The tiny world of Mike Bayne
What to do with Mike Bayne's tiny, exacting paintings? The first thing that strikes you is the feat of them: Bayne, who clearly has a gift for hyper-realistic renderings in oil, seems almost to be painting these works simply to prove he can do it: For all their precision, the accomplishment is made all the more impressive by the fact that Bayne's medium is almost exclusively a 4 by 6 inch panel.
So. Tiny and precise, Bayne uses this gift to capture what could aptly be called the exquisite banal: tired strip malls and worn-out suburbs, most of them framed as though with a disinterested glance -- cast back or sideways, for that just-passing-through sense of ambivalence -- and, for his current show at Katherine Mulherin Contemporary Art Projects, which opened last night, weary face-on pictures of chillingly modest suburban houses, a motel, a church. Some are dusted with a thin layer of grimy snow; others sport the patchy brown lawn that is the hallmark of of lifeless suburban Canada for far too many months every year.
We know what Bayne is up to -- or at least partly. The exquisite banal wasn't his idea; it actually belongs to Edouard Manet, the original "painter of modern life," as Baudelaire liked to call him, for his eschewing portrait commissions from the wealthy in favour of excursions into working class Paris, where he painted the dank coffee houses and world-weary prostitutes. Jeff Wall, who seems a pretty obvious reference for Bayne, as does fellow Vancouver photoconceptualist, Roy Arden, took up Manet's mantle in the 80s when he started making his huge, backlit photographs of unexceptional cityscapes in Vancouver (that it was Vancouver mattered almost not at all; Wall, who Bayne seems clearly to be following, was rendering a vague postmodern Everywhere of suburbs and battered urbanity.)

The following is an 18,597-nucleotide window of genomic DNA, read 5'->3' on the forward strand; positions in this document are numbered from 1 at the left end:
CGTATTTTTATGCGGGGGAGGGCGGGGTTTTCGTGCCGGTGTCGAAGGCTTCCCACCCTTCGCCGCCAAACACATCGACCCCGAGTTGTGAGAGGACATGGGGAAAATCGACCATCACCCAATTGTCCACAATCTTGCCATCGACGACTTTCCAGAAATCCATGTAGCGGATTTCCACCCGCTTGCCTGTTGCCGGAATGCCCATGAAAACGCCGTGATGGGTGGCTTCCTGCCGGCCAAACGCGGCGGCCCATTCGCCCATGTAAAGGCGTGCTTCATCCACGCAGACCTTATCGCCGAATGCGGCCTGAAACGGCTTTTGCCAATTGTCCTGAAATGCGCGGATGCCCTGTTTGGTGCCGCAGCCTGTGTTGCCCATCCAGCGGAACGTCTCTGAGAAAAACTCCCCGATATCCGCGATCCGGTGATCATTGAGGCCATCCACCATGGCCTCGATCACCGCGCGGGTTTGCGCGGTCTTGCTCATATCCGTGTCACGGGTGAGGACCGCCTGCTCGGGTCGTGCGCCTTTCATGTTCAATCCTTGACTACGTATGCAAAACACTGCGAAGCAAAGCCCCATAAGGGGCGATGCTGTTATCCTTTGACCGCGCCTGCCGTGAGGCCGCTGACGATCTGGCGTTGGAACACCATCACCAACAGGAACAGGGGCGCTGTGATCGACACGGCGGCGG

Where Wall's is vast and glowing, Bayne's is wee and dour. I get it, I think -- Bayne's painter's skill, obviously capable of something grand, harnessed and curtailed into the service of the invisibly everyday. It's clever, formally, for sure. But Manet worked in pursuit of honesty, almost like a documentarian; and Wall would lay claim to the same, but at the same time, with scale and light, he was deliberately heroicizing the banal to create a tension in the viewer.
And Bayne? There's something being said here, certainly, about form and content -- snapshot-size paintings of buildings built an the era of snapshots, when painting, or figurative painting, at least, appeared to have been trumped by photography -- and indeed, on first glance, you'd be hard pressed to know they weren't just snapshots at all (the moment you get close enough to see the brushstrokes is actually a bit of a trip).
But the tension Bayne looks to introduce is so tiny, quiet and subtle it almost vanishes. The reductive scale seems to serve as surrender to his subjects' own lack of significance. They are, at the end, beautiful, tiny things; but if the artist himself seems to be doubting the worth of his subjects, why wouldn't we?